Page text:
UNIX-Haters Handbook, a Book Review
From its humble beginnings in 1969
as a quick way to get a game called "Space Travel" to run on a DEC PDP-7,
has had its supporters and its detractors. Some of the latter
group banded together on an Internet Mailing List called "UNIX-HATERS."
That list has been cleverly turned into a systematic attack in book form.
The UNIX-Haters Handbook is
edited by Garfinkel, Weise and Strassmann, and published by IDG Books, 1994,
ISBN 1-56884-203-1. Now available in PDF format for free
I found myself laughing out loud on the bus while reading it. I even
described it to my wife as "fun reading" as opposed to "work reading."
It is often cruel and
sarcastic but it is difficult not to empathize with the frustration that many
of the users have endured, as reflected in some of their chapter headings:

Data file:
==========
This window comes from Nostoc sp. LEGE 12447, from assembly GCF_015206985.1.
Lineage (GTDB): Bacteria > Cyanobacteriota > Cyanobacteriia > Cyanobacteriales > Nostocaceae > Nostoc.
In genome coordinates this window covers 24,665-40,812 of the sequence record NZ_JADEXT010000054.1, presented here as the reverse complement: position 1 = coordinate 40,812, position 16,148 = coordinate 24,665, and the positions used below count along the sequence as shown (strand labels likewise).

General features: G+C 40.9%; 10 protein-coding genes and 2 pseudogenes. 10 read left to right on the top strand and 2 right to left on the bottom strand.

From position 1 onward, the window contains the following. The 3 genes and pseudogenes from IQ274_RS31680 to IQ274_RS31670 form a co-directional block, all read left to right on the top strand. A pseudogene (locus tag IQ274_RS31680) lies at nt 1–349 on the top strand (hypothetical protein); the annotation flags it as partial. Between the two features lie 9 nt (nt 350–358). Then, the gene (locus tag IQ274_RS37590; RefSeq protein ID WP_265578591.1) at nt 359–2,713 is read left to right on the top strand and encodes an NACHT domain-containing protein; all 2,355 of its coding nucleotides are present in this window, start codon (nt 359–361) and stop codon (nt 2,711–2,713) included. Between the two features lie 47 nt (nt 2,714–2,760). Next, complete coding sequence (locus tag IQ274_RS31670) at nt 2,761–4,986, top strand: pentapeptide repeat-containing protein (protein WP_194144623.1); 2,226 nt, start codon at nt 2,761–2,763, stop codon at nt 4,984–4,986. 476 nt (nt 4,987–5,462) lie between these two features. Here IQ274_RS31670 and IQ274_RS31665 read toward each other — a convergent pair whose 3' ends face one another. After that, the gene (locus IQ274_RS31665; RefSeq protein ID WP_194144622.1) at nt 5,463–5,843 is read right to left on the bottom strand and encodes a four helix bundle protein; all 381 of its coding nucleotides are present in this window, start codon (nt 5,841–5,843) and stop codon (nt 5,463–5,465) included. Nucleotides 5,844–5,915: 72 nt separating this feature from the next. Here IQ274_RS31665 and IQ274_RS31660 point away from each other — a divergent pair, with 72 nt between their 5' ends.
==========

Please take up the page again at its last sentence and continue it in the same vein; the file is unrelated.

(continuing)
- UNIX - The world's first computer virus
- Welcome New User! - Like Russian roulette with six bullets loaded
- Documentation? - What documentation?
- Snoozenet - I post, therefore I am
- Terminal Insanity - Curses! foiled again!
- The X-Windows Disaster - How to make a 50-MIPS workstation run like a PC
- csh, pipes, and find - Power tools for power fools
- Security - Oh, I'm sorry, sir, go ahead, I didn't realize you were root
- The File System - Sure it corrupts your files, but look how fast it is!
You learn more about someone from their
enemies than from their friends:
Two of the most famous products of Berkeley are LSD and UNIX. I don't
think that this is a coincidence.-----Anonymous
Anyone else ever intend to type
and type this by accident:
rm *>o ?
Now you've got one new empty file called 'o', but plenty of room for it!"
rm *>o removes all my files and
redirects Stdout to the file
removes only the files ending in
.o. On most
* is shift-8 and
shift-period, so this is a common typing error.